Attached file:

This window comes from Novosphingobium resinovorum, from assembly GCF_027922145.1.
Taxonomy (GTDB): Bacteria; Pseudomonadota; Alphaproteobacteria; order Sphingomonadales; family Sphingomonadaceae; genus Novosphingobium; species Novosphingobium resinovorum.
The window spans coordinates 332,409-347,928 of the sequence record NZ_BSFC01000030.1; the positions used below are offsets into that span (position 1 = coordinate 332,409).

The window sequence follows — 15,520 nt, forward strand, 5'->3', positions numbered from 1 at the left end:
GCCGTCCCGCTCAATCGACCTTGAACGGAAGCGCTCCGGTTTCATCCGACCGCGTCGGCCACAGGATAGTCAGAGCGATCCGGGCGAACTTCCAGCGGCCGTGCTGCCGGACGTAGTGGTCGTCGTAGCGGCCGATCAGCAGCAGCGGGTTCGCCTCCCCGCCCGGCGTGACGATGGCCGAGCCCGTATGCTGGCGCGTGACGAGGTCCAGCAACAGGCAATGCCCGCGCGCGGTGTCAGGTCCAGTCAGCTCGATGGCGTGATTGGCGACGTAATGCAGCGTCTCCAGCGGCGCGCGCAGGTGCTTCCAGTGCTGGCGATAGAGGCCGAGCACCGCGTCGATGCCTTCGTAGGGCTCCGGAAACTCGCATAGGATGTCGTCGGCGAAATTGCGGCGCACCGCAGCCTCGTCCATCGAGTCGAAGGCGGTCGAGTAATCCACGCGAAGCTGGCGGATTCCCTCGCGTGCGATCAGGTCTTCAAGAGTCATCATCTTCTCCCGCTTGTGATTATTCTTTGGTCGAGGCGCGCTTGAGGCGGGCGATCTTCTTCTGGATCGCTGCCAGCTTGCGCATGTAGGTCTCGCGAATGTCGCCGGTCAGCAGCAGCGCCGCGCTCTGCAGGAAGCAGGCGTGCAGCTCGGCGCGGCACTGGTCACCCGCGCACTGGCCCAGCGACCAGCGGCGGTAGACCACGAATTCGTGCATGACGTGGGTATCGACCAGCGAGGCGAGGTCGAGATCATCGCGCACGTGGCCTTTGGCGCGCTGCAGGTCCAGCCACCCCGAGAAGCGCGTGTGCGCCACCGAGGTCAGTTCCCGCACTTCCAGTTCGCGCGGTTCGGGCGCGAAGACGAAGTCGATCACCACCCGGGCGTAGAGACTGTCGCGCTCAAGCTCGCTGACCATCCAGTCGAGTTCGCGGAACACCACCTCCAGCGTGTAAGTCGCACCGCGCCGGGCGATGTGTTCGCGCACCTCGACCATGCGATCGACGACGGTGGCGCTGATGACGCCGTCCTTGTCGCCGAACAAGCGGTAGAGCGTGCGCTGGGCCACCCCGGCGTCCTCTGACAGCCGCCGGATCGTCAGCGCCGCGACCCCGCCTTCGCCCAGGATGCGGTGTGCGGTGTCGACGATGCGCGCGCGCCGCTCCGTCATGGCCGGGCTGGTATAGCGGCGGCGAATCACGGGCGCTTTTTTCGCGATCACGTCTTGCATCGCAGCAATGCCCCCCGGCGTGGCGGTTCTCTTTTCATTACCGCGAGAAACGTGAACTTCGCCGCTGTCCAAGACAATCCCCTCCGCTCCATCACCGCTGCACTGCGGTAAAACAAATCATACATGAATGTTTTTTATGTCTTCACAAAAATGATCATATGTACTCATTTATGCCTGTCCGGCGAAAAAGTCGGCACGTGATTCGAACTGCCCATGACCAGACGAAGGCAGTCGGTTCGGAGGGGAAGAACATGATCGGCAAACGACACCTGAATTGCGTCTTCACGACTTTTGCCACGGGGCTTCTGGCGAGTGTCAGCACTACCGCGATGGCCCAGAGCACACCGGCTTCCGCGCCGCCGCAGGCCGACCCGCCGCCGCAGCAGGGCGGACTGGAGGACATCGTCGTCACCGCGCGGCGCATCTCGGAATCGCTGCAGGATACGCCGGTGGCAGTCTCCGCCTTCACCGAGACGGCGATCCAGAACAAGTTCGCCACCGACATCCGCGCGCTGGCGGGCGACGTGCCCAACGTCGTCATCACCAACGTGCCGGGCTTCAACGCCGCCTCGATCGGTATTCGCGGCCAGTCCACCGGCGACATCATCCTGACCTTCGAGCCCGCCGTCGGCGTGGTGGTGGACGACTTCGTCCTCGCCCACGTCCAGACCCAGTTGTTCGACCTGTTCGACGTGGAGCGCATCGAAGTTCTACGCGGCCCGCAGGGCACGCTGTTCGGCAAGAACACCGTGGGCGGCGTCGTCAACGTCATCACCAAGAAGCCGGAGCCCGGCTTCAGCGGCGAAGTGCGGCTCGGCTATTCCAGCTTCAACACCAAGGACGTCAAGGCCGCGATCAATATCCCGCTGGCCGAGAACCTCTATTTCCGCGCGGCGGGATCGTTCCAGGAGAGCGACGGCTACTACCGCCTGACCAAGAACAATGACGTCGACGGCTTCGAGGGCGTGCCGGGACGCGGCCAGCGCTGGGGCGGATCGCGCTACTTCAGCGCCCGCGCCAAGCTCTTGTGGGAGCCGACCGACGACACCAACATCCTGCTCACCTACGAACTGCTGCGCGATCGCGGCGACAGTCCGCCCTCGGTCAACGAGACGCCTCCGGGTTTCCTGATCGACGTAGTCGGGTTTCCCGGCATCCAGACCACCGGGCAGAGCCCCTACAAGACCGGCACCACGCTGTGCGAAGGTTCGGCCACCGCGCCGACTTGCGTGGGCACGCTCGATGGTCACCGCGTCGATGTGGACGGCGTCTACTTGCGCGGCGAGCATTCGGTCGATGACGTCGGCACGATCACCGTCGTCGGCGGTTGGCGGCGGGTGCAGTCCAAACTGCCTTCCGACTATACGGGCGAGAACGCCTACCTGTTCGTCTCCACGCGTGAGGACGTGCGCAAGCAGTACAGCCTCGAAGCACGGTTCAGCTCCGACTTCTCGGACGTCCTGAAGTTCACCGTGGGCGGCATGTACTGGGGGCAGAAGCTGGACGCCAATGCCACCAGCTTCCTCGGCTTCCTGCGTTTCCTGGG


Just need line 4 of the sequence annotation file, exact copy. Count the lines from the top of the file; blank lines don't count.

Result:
The window sequence follows — 15,520 nt, forward strand, 5'->3', positions numbered from 1 at the left end: